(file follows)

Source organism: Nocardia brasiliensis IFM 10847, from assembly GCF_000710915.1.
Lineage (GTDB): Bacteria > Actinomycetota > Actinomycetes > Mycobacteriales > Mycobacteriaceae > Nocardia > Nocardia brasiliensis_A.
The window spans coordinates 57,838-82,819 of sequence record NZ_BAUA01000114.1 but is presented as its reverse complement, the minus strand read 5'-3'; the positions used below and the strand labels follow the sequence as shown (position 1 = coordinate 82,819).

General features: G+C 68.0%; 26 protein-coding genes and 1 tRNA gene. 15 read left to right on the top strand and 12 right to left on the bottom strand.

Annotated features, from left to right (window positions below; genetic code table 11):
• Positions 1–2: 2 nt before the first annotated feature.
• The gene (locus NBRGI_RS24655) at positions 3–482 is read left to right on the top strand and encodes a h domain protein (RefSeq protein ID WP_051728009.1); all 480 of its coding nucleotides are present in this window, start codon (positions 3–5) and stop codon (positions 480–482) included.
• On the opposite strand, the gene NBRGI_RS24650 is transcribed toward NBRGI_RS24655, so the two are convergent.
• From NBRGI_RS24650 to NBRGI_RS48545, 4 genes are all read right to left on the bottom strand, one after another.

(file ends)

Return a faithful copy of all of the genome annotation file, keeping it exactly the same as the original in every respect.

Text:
Source organism: Nocardia brasiliensis IFM 10847, from assembly GCF_000710915.1.
Lineage (GTDB): Bacteria > Actinomycetota > Actinomycetes > Mycobacteriales > Mycobacteriaceae > Nocardia > Nocardia brasiliensis_A.
The window spans coordinates 57,838-82,819 of sequence record NZ_BAUA01000114.1 but is presented as its reverse complement, the minus strand read 5'-3'; the positions used below and the strand labels follow the sequence as shown (position 1 = coordinate 82,819).

General features: G+C 68.0%; 26 protein-coding genes and 1 tRNA gene. 15 read left to right on the top strand and 12 right to left on the bottom strand.

Annotated features, from left to right (window positions below; genetic code table 11):
• Positions 1–2: 2 nt before the first annotated feature.
• The gene (locus NBRGI_RS24655) at positions 3–482 is read left to right on the top strand and encodes a h domain protein (RefSeq protein ID WP_051728009.1); all 480 of its coding nucleotides are present in this window, start codon (positions 3–5) and stop codon (positions 480–482) included.
• On the opposite strand, the gene NBRGI_RS24650 is transcribed toward NBRGI_RS24655, so the two are convergent.
• From NBRGI_RS24650 to NBRGI_RS48545, 4 genes are all read right to left on the bottom strand, one after another.